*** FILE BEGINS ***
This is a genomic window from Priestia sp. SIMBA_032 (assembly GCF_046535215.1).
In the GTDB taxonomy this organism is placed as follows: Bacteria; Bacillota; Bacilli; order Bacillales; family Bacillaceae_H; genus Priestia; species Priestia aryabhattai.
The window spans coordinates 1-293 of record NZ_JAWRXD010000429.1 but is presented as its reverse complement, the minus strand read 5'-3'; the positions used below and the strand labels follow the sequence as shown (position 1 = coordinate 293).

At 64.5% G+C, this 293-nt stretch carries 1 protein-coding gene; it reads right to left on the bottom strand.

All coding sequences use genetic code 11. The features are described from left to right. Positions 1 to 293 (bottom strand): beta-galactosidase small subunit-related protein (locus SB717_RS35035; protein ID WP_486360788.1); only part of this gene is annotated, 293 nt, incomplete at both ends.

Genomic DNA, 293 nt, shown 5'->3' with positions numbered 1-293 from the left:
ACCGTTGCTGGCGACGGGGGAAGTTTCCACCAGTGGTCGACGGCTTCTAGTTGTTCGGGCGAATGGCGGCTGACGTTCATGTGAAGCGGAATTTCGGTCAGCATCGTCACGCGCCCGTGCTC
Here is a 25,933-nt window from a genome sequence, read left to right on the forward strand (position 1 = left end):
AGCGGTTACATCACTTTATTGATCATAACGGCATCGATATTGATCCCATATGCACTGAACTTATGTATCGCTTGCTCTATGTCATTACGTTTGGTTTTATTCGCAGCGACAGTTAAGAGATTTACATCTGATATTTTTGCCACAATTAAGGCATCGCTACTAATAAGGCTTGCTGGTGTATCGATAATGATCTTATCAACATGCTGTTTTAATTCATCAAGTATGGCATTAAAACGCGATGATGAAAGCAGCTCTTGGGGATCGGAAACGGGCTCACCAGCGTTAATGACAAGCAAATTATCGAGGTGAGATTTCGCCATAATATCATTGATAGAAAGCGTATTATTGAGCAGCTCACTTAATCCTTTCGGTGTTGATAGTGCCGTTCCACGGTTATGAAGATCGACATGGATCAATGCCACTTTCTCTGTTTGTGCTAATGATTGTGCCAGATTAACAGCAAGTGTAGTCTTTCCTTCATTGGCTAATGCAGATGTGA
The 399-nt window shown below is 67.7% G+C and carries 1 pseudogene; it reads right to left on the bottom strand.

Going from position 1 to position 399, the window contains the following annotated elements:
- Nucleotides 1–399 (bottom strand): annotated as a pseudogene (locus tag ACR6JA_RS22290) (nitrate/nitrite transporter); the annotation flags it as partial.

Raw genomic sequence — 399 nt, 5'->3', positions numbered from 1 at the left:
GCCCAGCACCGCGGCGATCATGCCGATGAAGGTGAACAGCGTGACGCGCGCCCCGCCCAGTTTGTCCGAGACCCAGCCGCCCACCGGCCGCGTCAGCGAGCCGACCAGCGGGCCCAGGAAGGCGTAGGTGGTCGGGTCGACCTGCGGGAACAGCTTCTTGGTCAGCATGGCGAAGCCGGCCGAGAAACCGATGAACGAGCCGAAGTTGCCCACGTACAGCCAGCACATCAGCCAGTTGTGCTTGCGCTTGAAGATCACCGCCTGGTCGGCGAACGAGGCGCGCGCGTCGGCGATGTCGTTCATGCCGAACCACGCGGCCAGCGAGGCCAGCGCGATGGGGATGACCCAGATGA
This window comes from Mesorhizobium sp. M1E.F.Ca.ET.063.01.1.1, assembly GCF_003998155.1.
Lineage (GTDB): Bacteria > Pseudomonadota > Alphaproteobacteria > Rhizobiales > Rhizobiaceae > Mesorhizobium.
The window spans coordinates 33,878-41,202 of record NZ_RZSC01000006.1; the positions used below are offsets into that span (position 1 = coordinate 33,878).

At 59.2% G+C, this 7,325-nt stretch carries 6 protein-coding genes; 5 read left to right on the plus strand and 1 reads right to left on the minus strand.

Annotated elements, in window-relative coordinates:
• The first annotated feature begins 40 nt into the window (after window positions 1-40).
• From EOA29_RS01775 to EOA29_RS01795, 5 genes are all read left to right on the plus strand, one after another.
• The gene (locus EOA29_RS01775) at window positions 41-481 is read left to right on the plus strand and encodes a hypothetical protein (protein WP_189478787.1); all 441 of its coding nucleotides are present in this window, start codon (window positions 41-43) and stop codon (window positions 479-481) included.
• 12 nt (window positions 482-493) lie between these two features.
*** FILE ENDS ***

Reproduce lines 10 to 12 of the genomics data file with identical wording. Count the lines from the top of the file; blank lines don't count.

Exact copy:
The 399-nt window shown below is 67.7% G+C and carries 1 pseudogene; it reads right to left on the bottom strand.

Going from position 1 to position 399, the window contains the following annotated elements:
- Nucleotides 1–399 (bottom strand): annotated as a pseudogene (locus tag ACR6JA_RS22290) (nitrate/nitrite transporter); the annotation flags it as partial.